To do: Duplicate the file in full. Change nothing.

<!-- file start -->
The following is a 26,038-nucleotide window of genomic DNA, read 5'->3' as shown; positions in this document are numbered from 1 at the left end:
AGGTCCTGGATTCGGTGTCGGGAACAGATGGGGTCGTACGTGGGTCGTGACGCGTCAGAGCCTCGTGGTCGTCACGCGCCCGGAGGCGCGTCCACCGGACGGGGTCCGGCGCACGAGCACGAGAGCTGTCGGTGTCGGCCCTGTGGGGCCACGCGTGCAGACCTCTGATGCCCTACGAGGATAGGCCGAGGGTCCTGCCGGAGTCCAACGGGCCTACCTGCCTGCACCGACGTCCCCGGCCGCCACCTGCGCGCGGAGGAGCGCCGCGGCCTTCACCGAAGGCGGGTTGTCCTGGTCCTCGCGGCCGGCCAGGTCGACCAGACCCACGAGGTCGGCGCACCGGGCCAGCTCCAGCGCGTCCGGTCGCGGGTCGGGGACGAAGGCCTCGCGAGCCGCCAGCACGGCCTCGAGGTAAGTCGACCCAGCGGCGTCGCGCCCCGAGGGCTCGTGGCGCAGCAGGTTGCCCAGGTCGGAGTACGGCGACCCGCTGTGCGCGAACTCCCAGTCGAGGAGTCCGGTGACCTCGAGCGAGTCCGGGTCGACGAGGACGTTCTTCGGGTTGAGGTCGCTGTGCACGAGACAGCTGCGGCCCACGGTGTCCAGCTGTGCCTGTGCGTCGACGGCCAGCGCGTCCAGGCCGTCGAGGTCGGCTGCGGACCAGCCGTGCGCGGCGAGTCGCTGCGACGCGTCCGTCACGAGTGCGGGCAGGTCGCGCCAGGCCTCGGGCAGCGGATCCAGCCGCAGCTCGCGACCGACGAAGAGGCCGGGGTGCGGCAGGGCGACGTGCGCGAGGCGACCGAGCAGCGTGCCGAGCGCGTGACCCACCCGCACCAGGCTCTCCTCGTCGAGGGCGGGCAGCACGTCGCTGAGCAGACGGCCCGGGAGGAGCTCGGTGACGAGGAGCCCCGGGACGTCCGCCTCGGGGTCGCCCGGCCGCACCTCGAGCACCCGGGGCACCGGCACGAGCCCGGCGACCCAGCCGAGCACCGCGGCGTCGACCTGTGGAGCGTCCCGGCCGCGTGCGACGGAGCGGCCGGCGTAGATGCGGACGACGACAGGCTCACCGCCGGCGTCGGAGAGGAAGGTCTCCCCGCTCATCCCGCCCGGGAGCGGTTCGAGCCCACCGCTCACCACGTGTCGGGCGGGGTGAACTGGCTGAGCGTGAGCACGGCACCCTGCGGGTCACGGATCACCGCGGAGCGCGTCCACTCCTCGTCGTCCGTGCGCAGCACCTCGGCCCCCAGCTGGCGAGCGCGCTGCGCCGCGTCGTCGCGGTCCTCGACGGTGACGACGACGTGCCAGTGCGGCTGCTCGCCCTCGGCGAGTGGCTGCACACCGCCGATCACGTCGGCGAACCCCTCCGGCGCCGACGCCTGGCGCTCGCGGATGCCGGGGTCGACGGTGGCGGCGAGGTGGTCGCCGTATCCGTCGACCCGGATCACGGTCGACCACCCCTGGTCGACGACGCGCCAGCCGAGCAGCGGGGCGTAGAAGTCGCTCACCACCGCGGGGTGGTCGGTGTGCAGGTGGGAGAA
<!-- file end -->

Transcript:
The following is a 26,038-nucleotide window of genomic DNA, read 5'->3' as shown; positions in this document are numbered from 1 at the left end:
AGGTCCTGGATTCGGTGTCGGGAACAGATGGGGTCGTACGTGGGTCGTGACGCGTCAGAGCCTCGTGGTCGTCACGCGCCCGGAGGCGCGTCCACCGGACGGGGTCCGGCGCACGAGCACGAGAGCTGTCGGTGTCGGCCCTGTGGGGCCACGCGTGCAGACCTCTGATGCCCTACGAGGATAGGCCGAGGGTCCTGCCGGAGTCCAACGGGCCTACCTGCCTGCACCGACGTCCCCGGCCGCCACCTGCGCGCGGAGGAGCGCCGCGGCCTTCACCGAAGGCGGGTTGTCCTGGTCCTCGCGGCCGGCCAGGTCGACCAGACCCACGAGGTCGGCGCACCGGGCCAGCTCCAGCGCGTCCGGTCGCGGGTCGGGGACGAAGGCCTCGCGAGCCGCCAGCACGGCCTCGAGGTAAGTCGACCCAGCGGCGTCGCGCCCCGAGGGCTCGTGGCGCAGCAGGTTGCCCAGGTCGGAGTACGGCGACCCGCTGTGCGCGAACTCCCAGTCGAGGAGTCCGGTGACCTCGAGCGAGTCCGGGTCGACGAGGACGTTCTTCGGGTTGAGGTCGCTGTGCACGAGACAGCTGCGGCCCACGGTGTCCAGCTGTGCCTGTGCGTCGACGGCCAGCGCGTCCAGGCCGTCGAGGTCGGCTGCGGACCAGCCGTGCGCGGCGAGTCGCTGCGACGCGTCCGTCACGAGTGCGGGCAGGTCGCGCCAGGCCTCGGGCAGCGGATCCAGCCGCAGCTCGCGACCGACGAAGAGGCCGGGGTGCGGCAGGGCGACGTGCGCGAGGCGACCGAGCAGCGTGCCGAGCGCGTGACCCACCCGCACCAGGCTCTCCTCGTCGAGGGCGGGCAGCACGTCGCTGAGCAGACGGCCCGGGAGGAGCTCGGTGACGAGGAGCCCCGGGACGTCCGCCTCGGGGTCGCCCGGCCGCACCTCGAGCACCCGGGGCACCGGCACGAGCCCGGCGACCCAGCCGAGCACCGCGGCGTCGACCTGTGGAGCGTCCCGGCCGCGTGCGACGGAGCGGCCGGCGTAGATGCGGACGACGACAGGCTCACCGCCGGCGTCGGAGAGGAAGGTCTCCCCGCTCATCCCGCCCGGGAGCGGTTCGAGCCCACCGCTCACCACGTGTCGGGCGGGGTGAACTGGCTGAGCGTGAGCACGGCACCCTGCGGGTCACGGATCACCGCGGAGCGCGTCCACTCCTCGTCGTCCGTGCGCAGCACCTCGGCCCCCAGCTGGCGAGCGCGCTGCGCCGCGTCGTCGCGGTCCTCGACGGTGACGACGACGTGCCAGTGCGGCTGCTCGCCCTCGGCGAGTGGCTGCACACCGCCGATCACGTCGGCGAACCCCTCCGGCGCCGACGCCTGGCGCTCGCGGATGCCGGGGTCGACGGTGGCGGCGAGGTGGTCGCCGTATCCGTCGACCCGGATCACGGTCGACCACCCCTGGTCGACGACGCGCCAGCCGAGCAGCGGGGCGTAGAAGTCGCTCACCACCGCGGGGTGGTCGGTGTGCAGGTGGGAGAA